By Todd Blackhurst
In Chinese culture, the Dragon Boat Festival is one of the more important festivals. It is celebrated on the fifth day of the fifth lunar month. This year it will be celebrated on May 29 & 30. It’s origin was to remember the well loved poet Qu Yuan. There are many differing stories about his life, so I’ll share the most popular and well known one here.
During the decline of China in the end of the Zhou Dynasty, Qu Yuan served as minister to the Zhou Emperor. Qu Yuan was a wise and articulate man well loved by the common people. However, when the Emperor decided to ally with the increasingly powerful state of Qin, Qu was banished for opposing the alliance and even accused of treason. During his exile, Qu Yuan wrote a great deal of poetry.
Twenty-eight years later, The Qin captured Ying, the Chu capital. In despair, Qu Yuan committed suicide by drowning himself in the Miluo River.
It is said that the local people, who deeply loved and admired him, raced out in their boats to save him or at least retrieve his body. When his body could not be found, they dropped balls of sticky rice into the river so that the fish would eat them instead of Qu Yuan’s body. This is thought to be the origin of ZongZi 粽子 and the dragon boat races.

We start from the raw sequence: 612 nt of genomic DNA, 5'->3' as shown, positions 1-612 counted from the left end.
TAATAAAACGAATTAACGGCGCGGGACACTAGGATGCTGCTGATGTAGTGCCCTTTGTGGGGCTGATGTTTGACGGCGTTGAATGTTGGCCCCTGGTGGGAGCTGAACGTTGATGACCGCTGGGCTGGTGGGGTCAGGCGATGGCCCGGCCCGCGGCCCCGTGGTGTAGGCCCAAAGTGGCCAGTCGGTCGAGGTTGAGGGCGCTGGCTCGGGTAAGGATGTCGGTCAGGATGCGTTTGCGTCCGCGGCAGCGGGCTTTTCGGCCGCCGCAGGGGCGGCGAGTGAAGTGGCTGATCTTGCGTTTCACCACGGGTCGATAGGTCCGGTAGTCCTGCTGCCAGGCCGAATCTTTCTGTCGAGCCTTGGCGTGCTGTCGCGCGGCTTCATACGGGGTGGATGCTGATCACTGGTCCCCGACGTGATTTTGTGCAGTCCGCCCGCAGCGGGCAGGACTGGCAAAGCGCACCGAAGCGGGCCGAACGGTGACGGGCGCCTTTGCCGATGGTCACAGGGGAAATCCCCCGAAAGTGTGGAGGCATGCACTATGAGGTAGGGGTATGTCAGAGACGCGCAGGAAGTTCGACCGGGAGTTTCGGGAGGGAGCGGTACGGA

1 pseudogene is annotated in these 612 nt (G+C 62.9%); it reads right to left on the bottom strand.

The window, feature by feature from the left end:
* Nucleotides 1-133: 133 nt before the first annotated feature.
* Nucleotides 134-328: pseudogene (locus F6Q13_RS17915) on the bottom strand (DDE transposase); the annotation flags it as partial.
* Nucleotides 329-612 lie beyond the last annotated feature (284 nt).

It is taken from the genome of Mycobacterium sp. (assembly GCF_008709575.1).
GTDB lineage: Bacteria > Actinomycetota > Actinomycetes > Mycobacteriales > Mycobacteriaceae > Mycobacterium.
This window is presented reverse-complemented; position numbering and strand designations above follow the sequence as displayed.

During the Dragon Boat festival, there are various beliefs and traditions that traditional Chinese participate in, such as racing dragon boats, eating glutinous rice dumplings (粽子), hanging calamus and moxa on the front door, drinking special drinks, children wearing fragrant sachets, as well as standing an egg at 12:00 noon.
For most people, it is a time to gather with friends and family and celebrate some much needed time off.
In Taiwan, there are multiple locations to watch Dragon Boat Races. However, be warned, it is usually very hot, so take an umbrella and drink lots of water, but be sure to enjoy this great tradition with some friends.
For those of you living in Taichung, an easy place to visit is Lukang. Here is a map link to the location where the races are held.